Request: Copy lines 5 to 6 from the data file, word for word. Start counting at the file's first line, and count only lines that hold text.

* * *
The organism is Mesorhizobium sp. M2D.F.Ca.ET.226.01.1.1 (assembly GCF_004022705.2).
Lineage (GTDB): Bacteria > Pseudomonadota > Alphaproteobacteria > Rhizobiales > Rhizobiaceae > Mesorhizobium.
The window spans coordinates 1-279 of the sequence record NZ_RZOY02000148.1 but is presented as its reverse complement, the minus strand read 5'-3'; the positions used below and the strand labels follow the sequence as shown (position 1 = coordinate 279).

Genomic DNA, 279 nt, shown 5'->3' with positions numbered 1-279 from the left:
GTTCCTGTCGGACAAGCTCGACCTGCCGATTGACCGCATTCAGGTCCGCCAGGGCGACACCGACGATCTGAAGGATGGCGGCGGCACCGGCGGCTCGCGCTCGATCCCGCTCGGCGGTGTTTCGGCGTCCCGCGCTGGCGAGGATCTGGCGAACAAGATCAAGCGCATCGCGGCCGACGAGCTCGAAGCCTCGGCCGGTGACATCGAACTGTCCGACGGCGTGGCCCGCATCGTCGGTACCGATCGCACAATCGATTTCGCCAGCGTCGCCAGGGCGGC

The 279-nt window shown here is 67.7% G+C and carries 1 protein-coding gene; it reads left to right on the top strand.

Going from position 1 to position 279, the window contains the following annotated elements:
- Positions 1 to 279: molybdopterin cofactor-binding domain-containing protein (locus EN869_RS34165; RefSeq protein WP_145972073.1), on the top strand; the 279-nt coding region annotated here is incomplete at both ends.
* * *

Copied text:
GTTCCTGTCGGACAAGCTCGACCTGCCGATTGACCGCATTCAGGTCCGCCAGGGCGACACCGACGATCTGAAGGATGGCGGCGGCACCGGCGGCTCGCGCTCGATCCCGCTCGGCGGTGTTTCGGCGTCCCGCGCTGGCGAGGATCTGGCGAACAAGATCAAGCGCATCGCGGCCGACGAGCTCGAAGCCTCGGCCGGTGACATCGAACTGTCCGACGGCGTGGCCCGCATCGTCGGTACCGATCGCACAATCGATTTCGCCAGCGTCGCCAGGGCGGC

The 279-nt window shown here is 67.7% G+C and carries 1 protein-coding gene; it reads left to right on the top strand.